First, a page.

The coalition government is "no fan of regulation" and there is currently "no need for intervention", a fact reinforced by the responses to Ofcom's consultation last year (to which a formal response is yet to appear from Ofcom I believe, but Ed Richards did cover this in  his speech to the same conference the previous day, as well as in this one yesterday), though the situation does need to be kept under review as the market develops. All of which was, I thought, a pretty reasonable take on what can be at times a rather hysterical and ill-informed debate.

However,the Guardian didn't share this view, accusing Vaizey of suggesting that "ISPs should be free to abandon net neutrality", which I don't think is a fair representation of his speech at all. The BBC's headline ("Minister Ed Vaizey backs 'two-speed' Internet) was better, but the article then spoilt it by going on to suggest that his speech "paves the way for an end to "net neutrality" - with heavy bandwidth users like Google and the BBC likely to face a bill for the pipes they use", when it's wholly questionable whether a truly neutral Internet has ever existed, a fact emphasised by Vaizey's point that most ISPs already manage the traffic on their networks. In an interview with the Telegraph a few days later Vaizey emphasised again that his overriding priorities in this area are an open Internet and the protection of consumers: "Should the internet develop in a way that was detrimental to consumer interests we would seek to intervene." In my view I think the media were a bit premature in hitting the panic button on this one?

Anyway, this furore provided an interesting UK context for the FCC's publication of their order on preserving a free and open Internet, which as I mentioned earlier, was published a few weeks later, just before Christmas (the related FCC press release includes a useful summary - the full document runs to just under 200 pages). Vaizey's speech would seem in keeping with the FCC's approach, this from the FT:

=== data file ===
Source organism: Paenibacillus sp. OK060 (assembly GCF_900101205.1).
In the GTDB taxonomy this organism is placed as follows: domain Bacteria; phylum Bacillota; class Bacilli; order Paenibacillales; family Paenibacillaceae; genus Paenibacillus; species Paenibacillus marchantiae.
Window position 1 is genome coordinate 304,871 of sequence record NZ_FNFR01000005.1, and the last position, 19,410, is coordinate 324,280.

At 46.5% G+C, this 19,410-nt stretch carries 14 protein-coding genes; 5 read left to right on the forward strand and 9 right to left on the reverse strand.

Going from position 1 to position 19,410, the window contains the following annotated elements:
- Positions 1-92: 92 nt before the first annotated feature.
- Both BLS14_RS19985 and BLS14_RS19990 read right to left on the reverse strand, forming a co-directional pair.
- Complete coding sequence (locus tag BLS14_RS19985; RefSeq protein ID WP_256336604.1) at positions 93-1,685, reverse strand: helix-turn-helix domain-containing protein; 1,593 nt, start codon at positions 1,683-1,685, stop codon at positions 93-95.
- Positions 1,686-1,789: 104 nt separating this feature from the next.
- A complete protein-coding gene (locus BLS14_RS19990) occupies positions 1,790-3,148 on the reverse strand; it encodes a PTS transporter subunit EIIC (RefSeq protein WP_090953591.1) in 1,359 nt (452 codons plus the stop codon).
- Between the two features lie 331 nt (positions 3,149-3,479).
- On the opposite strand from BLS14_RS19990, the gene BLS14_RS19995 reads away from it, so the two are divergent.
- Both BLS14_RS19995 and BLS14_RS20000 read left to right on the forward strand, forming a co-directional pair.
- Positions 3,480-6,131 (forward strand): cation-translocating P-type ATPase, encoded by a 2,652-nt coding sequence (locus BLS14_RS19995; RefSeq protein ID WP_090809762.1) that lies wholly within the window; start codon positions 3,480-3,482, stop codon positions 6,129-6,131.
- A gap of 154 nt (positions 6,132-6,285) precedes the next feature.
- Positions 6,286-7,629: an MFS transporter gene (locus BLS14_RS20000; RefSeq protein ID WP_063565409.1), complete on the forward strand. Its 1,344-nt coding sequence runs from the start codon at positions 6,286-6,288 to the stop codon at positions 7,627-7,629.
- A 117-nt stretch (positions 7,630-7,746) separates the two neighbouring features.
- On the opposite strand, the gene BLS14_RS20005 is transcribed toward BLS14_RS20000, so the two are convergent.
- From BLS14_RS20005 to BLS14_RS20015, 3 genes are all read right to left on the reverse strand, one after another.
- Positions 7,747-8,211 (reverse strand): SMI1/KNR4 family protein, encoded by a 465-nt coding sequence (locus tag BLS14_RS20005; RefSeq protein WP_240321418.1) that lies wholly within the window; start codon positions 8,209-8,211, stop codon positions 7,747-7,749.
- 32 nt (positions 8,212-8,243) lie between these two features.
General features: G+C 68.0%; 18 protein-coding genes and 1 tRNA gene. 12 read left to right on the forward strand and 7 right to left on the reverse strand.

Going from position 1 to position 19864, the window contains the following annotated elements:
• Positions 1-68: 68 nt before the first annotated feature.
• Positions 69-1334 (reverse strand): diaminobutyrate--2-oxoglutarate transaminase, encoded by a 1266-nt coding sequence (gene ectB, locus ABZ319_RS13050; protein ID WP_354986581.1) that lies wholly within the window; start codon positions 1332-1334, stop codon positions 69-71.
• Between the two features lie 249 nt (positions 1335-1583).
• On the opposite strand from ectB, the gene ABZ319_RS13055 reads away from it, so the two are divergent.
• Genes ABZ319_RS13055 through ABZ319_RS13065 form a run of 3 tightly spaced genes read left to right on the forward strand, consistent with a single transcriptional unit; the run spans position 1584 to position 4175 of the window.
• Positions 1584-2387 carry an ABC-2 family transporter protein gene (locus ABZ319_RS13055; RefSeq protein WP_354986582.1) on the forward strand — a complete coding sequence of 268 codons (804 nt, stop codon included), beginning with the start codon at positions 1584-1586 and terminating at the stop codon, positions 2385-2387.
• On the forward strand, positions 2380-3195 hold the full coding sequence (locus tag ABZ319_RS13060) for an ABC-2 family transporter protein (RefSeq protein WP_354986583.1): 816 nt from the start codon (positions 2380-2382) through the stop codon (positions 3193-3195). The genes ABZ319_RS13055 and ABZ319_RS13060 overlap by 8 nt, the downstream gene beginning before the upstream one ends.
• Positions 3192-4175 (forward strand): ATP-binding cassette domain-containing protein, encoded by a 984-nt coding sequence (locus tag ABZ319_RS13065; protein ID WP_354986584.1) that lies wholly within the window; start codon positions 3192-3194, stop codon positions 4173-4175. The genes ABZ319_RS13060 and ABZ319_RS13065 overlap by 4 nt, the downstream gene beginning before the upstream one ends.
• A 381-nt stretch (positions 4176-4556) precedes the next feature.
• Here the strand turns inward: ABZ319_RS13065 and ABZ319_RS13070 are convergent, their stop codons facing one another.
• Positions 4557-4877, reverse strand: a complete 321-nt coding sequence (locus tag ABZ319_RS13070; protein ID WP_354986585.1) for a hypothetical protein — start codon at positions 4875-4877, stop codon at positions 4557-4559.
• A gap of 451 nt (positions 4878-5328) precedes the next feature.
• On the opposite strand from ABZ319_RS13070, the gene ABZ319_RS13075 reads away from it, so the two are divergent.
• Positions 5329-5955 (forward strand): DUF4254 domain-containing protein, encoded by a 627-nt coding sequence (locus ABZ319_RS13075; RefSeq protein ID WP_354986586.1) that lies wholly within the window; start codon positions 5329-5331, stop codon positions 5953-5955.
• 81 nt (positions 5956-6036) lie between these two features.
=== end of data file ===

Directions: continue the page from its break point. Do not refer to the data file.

"The "net neutrality" ruling prohibits broadband providers from blocking any lawful content, applications and services, though it would allow "reasonable network management" and permit operators to manage congestion by charging heavy users more."
While the BBC had this to say:
"The new rules prohibit telecommunications companies that provide high-speed internet service from blocking access by customers to any legal content, applications or service. But, for the first time, there is now a policy that will allow for what has been termed "paid-prioritisation", where companies will be able to pay for a faster service."
The rules remain highly contentious though: the FCC voted 3-2 in their favour; the FCC's three Democrats voted to pass the regulations, while the agency's two Republicans opposed them. And the commercial sector has already thrown down the gauntlet: on 20th January 2011, Verizon filed an appeal against the FCC's order  (further commentary here). So far from a done deal.